9 reasons to visit Greenland
Greenland is an adventurer's paradise. From the rugged, polar desert in the north to glacial-carved fjords and sheep farms in the south, the country hosts more than its fair share of thrilling destinations. Between the nature, culture and action, voyagers looking to make the most of Greenland tourism will have no trouble. Take a look at the best nine things to do in the world's largest island:
1. Trek the prehistoric ice sheet
The Greendlandic Ice Sheet covers 80 percent of the country, dating back up to 10,000 years at its edges. In some places you can walk on this permanent historical monument - a remnant from the last ice age - where you'll see snowy mountains, frozen freshwater and an array of fauna. Fun facts: The ice's total area of 695,000 square miles equals 14 times the size of England, and the ice contains 10 percent of the world's reserves of fresh water.
2. See the most massive glacier outside of Antarctica
The iconic Ilulissat Icefjord is Greendland's biggest natural attraction and one of the northernmost UNESCO World Heritage Sites in the globe. The massive collection of icebergs that have calved from the Sermeq Kujalleq glacier, which is the biggest glacier in the Icefjord, presents a chilling natural gallery as well as a story of the planet's history. You can soak it in several different ways: by boat, helicopter or land. You can also sail to the gigantic iceberg, take an excursion on a helicopter at low altitude for stunning panoramas, or hike along trails edging the Icefjord.
3. Hop in bathtub-temperature hot springs
The Yin to the glaciers' Yang, Greenland's hot springs are perfect for thawing chilly limbs. Although the country is not known for these hot pools - or anything hot, for that matter - there are hundreds of them scattered through the landscape. The most popular are the Uunartoq hot springs in the island of Uunartoq (east Greenland) and Disko Island's hot springs, which are a short boat ride away from Illulissat. These natural "bathtubs" sit at a cozy 37 degrees Celsius, though some get as hot as 60 degrees!
4. Witness the stunning Northern Lights
The Northern Lights, or Aurora Borealis, are referred to as the "biggest light show on the earth." During the winter months, the dark sky glows with neon illuminations that make for an unprecedented natural phenomenon. For those taking a Greenland cruise to witness the lights, be sure to come between December and February when the nights are clearer than other times of year.
5. Visit the world's largest national park
Spanning 870 miles, Greenland National Park takes the title of the largest national park on earth. Its biggest draw is undoubtedly its abundance of flora and fauna. However, the park is fairly hard to access - no one lives in the region. Ittoqqortoormiit in Northeast Greenland is the gateway to the park itself, and you can take cruise expeditions there. Once here, you can gaze across crystal-clear water tucked between mountains moments before spotting giant walruses and the majestic polar bear. Greenland National Park is truly an Arctic paradise.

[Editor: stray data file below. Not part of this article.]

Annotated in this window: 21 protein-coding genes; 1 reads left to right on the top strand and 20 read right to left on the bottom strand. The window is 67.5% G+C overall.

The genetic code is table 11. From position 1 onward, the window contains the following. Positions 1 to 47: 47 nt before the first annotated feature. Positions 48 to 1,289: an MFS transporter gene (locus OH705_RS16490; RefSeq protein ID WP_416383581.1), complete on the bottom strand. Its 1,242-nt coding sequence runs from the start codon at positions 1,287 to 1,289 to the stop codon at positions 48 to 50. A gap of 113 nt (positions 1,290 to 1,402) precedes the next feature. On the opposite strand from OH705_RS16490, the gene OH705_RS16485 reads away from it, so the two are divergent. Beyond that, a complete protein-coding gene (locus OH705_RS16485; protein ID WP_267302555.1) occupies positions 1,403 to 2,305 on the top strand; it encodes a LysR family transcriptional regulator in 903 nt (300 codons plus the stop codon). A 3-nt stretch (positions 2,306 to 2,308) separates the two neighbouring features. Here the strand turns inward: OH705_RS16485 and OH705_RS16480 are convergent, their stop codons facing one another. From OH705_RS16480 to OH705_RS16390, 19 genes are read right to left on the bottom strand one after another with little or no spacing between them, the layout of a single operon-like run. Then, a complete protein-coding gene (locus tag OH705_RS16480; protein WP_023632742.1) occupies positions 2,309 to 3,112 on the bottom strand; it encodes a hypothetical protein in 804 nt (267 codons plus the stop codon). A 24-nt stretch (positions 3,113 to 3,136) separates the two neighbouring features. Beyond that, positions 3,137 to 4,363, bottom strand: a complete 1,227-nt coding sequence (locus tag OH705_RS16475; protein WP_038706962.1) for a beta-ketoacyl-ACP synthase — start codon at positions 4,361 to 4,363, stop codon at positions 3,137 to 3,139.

6. See mummies in the Greenland National Museum
As one of the first museums established in Greenland, the National Museum houses collections that stretch 4,500 years in history, from Danish artifacts to archaeology to preserved ruins. The Inuit Archaeological Collections are a big hit, as are the the Norse Collections, though the jewel is the four people buried in full dresses who lived in the year 1475. These are natural mummies, produced by freezing temperatures.
7. Get up close and personal with whales
Embark on a whale-watching tour. For animal lovers, this is an incredible experience, though you'll need the summer months to do it. Most fjords typically melt by May, so June and July are the best times to sail between the icebergs and spot whales. A good launching-off point is Narsaq, where the glaciers north of town leave the waters rich in minke whales, not to mention seals, salmon and trout.
8. Explore Viking sites
Walk through the vestiges of Erik the Red's 1,000-year-old Norse colonies in southern Greenland. Back then, the Viking explorer set sail from Iceland to venture across a land covered in ice, which he settled and named Greenland. Today, the oldest and best-preserved remnants in the country are Hvalsey Church, an abandoned Greenlandic settlement in Hvalsey. The church was the location of the last written record of the Greenlandic Norse: a wedding in 1408.
9. Experience Arctic wildlife on a sled
How often do you get to go mushing through the snow to spot reindeer, musk oxen and polar bear? Opt for a sled excursion January through April to see some breathtaking wildlife in the Arctic terrain, such as eagles, ptarmigan, lemmings and the rare Arctic wolf. The most common sightings of polar bears occur in northern and eastern Greenland, where the beast hunts from the sea ice.